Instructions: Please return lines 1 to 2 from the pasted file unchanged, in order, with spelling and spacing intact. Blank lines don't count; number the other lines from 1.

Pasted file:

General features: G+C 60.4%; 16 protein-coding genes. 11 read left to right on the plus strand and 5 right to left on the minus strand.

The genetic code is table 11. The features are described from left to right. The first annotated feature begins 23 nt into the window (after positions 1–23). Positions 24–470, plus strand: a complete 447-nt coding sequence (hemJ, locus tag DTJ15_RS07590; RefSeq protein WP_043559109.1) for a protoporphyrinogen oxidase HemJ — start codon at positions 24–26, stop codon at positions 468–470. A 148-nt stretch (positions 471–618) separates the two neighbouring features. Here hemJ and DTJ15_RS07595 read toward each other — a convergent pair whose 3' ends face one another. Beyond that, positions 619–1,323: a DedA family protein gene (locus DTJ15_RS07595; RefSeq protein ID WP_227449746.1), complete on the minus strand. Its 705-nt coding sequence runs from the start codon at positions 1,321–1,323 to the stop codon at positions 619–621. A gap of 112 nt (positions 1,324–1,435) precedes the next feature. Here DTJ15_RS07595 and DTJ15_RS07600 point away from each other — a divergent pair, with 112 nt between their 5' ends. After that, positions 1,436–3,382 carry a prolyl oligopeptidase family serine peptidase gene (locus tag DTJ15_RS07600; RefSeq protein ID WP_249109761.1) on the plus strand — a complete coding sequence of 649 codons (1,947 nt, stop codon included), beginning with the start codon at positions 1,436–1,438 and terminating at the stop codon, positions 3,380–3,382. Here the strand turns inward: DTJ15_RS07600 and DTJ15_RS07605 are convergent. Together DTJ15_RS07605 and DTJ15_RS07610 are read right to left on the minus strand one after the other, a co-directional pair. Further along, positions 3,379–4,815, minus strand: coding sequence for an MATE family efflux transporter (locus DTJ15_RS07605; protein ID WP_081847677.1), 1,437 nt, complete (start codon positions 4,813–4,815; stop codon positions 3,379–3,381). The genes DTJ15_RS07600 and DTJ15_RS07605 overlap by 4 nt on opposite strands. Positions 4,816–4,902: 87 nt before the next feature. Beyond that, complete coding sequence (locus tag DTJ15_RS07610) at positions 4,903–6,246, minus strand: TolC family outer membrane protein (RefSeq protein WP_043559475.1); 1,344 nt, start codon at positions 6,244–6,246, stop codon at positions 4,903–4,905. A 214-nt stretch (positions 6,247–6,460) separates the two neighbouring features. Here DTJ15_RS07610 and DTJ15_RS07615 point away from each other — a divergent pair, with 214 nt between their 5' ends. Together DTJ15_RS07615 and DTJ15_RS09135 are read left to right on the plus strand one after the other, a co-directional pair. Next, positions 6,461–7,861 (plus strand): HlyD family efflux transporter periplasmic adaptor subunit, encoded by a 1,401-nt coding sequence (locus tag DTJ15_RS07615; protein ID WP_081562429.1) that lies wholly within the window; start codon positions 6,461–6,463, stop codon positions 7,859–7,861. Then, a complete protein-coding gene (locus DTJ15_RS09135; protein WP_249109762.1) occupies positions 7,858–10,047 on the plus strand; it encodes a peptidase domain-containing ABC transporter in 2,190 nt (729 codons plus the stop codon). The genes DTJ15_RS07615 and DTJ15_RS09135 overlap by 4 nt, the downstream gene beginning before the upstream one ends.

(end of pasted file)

General features: G+C 60.4%; 16 protein-coding genes. 11 read left to right on the plus strand and 5 right to left on the minus strand.

The genetic code is table 11. The features are described from left to right. The first annotated feature begins 23 nt into the window (after positions 1–23). Positions 24–470, plus strand: a complete 447-nt coding sequence (hemJ, locus tag DTJ15_RS07590; RefSeq protein WP_043559109.1) for a protoporphyrinogen oxidase HemJ — start codon at positions 24–26, stop codon at positions 468–470. A 148-nt stretch (positions 471–618) separates the two neighbouring features. Here hemJ and DTJ15_RS07595 read toward each other — a convergent pair whose 3' ends face one another. Beyond that, positions 619–1,323: a DedA family protein gene (locus DTJ15_RS07595; RefSeq protein ID WP_227449746.1), complete on the minus strand. Its 705-nt coding sequence runs from the start codon at positions 1,321–1,323 to the stop codon at positions 619–621. A gap of 112 nt (positions 1,324–1,435) precedes the next feature. Here DTJ15_RS07595 and DTJ15_RS07600 point away from each other — a divergent pair, with 112 nt between their 5' ends. After that, positions 1,436–3,382 carry a prolyl oligopeptidase family serine peptidase gene (locus tag DTJ15_RS07600; RefSeq protein ID WP_249109761.1) on the plus strand — a complete coding sequence of 649 codons (1,947 nt, stop codon included), beginning with the start codon at positions 1,436–1,438 and terminating at the stop codon, positions 3,380–3,382. Here the strand turns inward: DTJ15_RS07600 and DTJ15_RS07605 are convergent. Together DTJ15_RS07605 and DTJ15_RS07610 are read right to left on the minus strand one after the other, a co-directional pair. Further along, positions 3,379–4,815, minus strand: coding sequence for an MATE family efflux transporter (locus DTJ15_RS07605; protein ID WP_081847677.1), 1,437 nt, complete (start codon positions 4,813–4,815; stop codon positions 3,379–3,381). The genes DTJ15_RS07600 and DTJ15_RS07605 overlap by 4 nt on opposite strands. Positions 4,816–4,902: 87 nt before the next feature. Beyond that, complete coding sequence (locus tag DTJ15_RS07610) at positions 4,903–6,246, minus strand: TolC family outer membrane protein (RefSeq protein WP_043559475.1); 1,344 nt, start codon at positions 6,244–6,246, stop codon at positions 4,903–4,905. A 214-nt stretch (positions 6,247–6,460) separates the two neighbouring features. Here DTJ15_RS07610 and DTJ15_RS07615 point away from each other — a divergent pair, with 214 nt between their 5' ends. Together DTJ15_RS07615 and DTJ15_RS09135 are read left to right on the plus strand one after the other, a co-directional pair. Next, positions 6,461–7,861 (plus strand): HlyD family efflux transporter periplasmic adaptor subunit, encoded by a 1,401-nt coding sequence (locus tag DTJ15_RS07615; protein ID WP_081562429.1) that lies wholly within the window; start codon positions 6,461–6,463, stop codon positions 7,859–7,861. Then, a complete protein-coding gene (locus DTJ15_RS09135; protein WP_249109762.1) occupies positions 7,858–10,047 on the plus strand; it encodes a peptidase domain-containing ABC transporter in 2,190 nt (729 codons plus the stop codon). The genes DTJ15_RS07615 and DTJ15_RS09135 overlap by 4 nt, the downstream gene beginning before the upstream one ends.